If Domestic Queens functions, in a sense, as a home for a series of homes, then I take Jim Verburg’s painting from photo as my point of access. Here, a series of vinyl strips form two large distinct circles, one affixed to the gallery vitrine’s window and one on the wall behind. Produced over half a century after Robert Rauschenberg’s 1951 collage Should Love Come First?, Verburg’s piece calls to mind Rauschenberg’s employment of like forms, notably, the number 8, composed of two circles, which art historian Jonathan D. Katz reads as a “visualization of the conjunction of identical forms, seemingly another oblique pictorialization of the attraction of same to same.”Verburg’s circles tug and blend into each other, mimicking the tensions and harmonies of interpersonal relationships and the dissimilarities that are born out of likeness.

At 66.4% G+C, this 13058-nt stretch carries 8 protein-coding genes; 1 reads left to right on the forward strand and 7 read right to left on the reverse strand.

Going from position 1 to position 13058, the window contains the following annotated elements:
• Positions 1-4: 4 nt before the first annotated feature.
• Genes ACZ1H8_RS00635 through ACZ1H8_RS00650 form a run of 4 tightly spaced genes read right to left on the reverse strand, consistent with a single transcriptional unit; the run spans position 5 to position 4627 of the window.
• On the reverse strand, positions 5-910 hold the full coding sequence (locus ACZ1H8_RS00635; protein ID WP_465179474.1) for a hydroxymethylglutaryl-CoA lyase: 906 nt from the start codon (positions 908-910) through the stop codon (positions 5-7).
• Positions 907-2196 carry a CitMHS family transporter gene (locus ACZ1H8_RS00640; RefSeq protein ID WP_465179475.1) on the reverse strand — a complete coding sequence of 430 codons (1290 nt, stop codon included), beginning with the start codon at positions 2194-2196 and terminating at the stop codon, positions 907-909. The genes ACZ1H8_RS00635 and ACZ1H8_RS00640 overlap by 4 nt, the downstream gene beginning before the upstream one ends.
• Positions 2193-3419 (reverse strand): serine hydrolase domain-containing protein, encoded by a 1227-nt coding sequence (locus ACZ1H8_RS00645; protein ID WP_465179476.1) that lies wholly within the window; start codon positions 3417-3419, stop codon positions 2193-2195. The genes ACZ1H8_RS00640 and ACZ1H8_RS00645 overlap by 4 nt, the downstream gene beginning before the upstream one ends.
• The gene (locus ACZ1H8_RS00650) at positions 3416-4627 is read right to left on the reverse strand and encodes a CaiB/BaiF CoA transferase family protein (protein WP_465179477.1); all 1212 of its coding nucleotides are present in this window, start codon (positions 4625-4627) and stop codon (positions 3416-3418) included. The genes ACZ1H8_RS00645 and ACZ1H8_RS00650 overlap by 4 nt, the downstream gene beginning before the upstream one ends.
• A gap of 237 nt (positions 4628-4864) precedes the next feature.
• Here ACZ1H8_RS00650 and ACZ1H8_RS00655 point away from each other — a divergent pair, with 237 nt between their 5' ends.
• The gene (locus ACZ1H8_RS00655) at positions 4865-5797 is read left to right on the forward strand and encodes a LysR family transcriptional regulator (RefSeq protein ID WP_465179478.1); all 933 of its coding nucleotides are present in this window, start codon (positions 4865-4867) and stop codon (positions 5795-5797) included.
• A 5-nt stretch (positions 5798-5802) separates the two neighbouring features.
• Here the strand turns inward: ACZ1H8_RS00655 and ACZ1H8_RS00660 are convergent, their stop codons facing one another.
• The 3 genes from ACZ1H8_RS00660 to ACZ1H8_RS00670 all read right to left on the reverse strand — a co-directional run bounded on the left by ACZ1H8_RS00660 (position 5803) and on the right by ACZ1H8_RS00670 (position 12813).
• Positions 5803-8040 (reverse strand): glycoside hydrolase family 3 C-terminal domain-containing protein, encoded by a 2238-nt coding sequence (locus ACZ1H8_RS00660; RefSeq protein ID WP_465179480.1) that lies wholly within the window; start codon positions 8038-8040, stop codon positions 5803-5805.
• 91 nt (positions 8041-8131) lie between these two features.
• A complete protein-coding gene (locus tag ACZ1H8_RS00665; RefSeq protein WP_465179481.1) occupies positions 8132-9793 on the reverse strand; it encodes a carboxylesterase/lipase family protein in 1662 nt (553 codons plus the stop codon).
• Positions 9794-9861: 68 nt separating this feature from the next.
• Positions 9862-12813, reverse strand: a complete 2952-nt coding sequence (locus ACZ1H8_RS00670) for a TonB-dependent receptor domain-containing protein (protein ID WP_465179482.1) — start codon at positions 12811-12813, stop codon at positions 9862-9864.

In works by Jason Hendrickson and Zachari Logan, tension, as well as harmony, result from the juxtaposition of the creature comforts of the built environment and the freedom of the natural world. The large-format colour photographs of Hendrickson’s Untitled (from the series Domaine de la Fierte) (2009) document three summers spent photographing the men’s-only campground in Rawdon, Quebec. The campsites, portrait from photo and summer cabins are portals into rural domesticity, queer worlds emancipated from the cliches of urbanity long associated with gay male culture. Logan’s Vignette (Apt 4b, Apt 1S) (2011) is a meticulously drawn triptych composed of a large central panel flanked by two small, framed drawings. The drawings depict what are, conceivably, two apartments shared by the two men who are here transposed into the sparse prairie landscape that expands across the central panel. This work reads as an ode to a long-term relationship, a private, dream-like world accessible only to lovers. Whereas Verburg lays down the welcome mat, Hendrickson and Logan keep me waiting nervously in the vestibule.